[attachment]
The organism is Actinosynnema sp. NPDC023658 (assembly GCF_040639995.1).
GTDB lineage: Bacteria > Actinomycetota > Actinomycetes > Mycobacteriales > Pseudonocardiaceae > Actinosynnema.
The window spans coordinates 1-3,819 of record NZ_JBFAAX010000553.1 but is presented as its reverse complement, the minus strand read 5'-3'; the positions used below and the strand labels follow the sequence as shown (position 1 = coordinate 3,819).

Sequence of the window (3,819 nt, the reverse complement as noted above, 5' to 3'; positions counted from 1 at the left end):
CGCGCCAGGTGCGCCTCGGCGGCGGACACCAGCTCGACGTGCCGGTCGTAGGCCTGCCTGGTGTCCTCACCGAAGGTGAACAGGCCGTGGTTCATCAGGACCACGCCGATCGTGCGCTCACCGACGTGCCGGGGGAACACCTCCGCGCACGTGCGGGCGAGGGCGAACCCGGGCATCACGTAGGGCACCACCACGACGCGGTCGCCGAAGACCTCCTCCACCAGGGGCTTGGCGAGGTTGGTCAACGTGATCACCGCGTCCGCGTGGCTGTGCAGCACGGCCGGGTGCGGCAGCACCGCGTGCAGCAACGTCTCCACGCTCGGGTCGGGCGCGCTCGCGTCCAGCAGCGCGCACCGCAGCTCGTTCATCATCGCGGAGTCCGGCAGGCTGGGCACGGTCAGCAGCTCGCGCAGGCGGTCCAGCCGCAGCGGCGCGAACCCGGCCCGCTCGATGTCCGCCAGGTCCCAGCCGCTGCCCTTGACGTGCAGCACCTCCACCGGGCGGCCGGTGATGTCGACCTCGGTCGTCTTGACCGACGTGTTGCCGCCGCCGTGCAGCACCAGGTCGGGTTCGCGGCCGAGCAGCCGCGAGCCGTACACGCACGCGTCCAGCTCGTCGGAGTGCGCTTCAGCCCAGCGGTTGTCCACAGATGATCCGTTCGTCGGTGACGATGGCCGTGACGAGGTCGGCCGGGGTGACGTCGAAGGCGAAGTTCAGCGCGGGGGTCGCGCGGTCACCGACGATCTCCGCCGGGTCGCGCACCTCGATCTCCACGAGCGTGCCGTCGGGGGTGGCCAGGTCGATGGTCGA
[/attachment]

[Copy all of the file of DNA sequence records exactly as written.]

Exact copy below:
The organism is Actinosynnema sp. NPDC023658 (assembly GCF_040639995.1).
GTDB lineage: Bacteria > Actinomycetota > Actinomycetes > Mycobacteriales > Pseudonocardiaceae > Actinosynnema.
The window spans coordinates 1-3,819 of record NZ_JBFAAX010000553.1 but is presented as its reverse complement, the minus strand read 5'-3'; the positions used below and the strand labels follow the sequence as shown (position 1 = coordinate 3,819).

Sequence of the window (3,819 nt, the reverse complement as noted above, 5' to 3'; positions counted from 1 at the left end):
CGCGCCAGGTGCGCCTCGGCGGCGGACACCAGCTCGACGTGCCGGTCGTAGGCCTGCCTGGTGTCCTCACCGAAGGTGAACAGGCCGTGGTTCATCAGGACCACGCCGATCGTGCGCTCACCGACGTGCCGGGGGAACACCTCCGCGCACGTGCGGGCGAGGGCGAACCCGGGCATCACGTAGGGCACCACCACGACGCGGTCGCCGAAGACCTCCTCCACCAGGGGCTTGGCGAGGTTGGTCAACGTGATCACCGCGTCCGCGTGGCTGTGCAGCACGGCCGGGTGCGGCAGCACCGCGTGCAGCAACGTCTCCACGCTCGGGTCGGGCGCGCTCGCGTCCAGCAGCGCGCACCGCAGCTCGTTCATCATCGCGGAGTCCGGCAGGCTGGGCACGGTCAGCAGCTCGCGCAGGCGGTCCAGCCGCAGCGGCGCGAACCCGGCCCGCTCGATGTCCGCCAGGTCCCAGCCGCTGCCCTTGACGTGCAGCACCTCCACCGGGCGGCCGGTGATGTCGACCTCGGTCGTCTTGACCGACGTGTTGCCGCCGCCGTGCAGCACCAGGTCGGGTTCGCGGCCGAGCAGCCGCGAGCCGTACACGCACGCGTCCAGCTCGTCGGAGTGCGCTTCAGCCCAGCGGTTGTCCACAGATGATCCGTTCGTCGGTGACGATGGCCGTGACGAGGTCGGCCGGGGTGACGTCGAAGGCGAAGTTCAGCGCGGGGGTCGCGCGGTCACCGACGATCTCCGCCGGGTCGCGCACCTCGATCTCCACGAGCGTGCCGTCGGGGGTGGCCAGGTCGATGGTCGA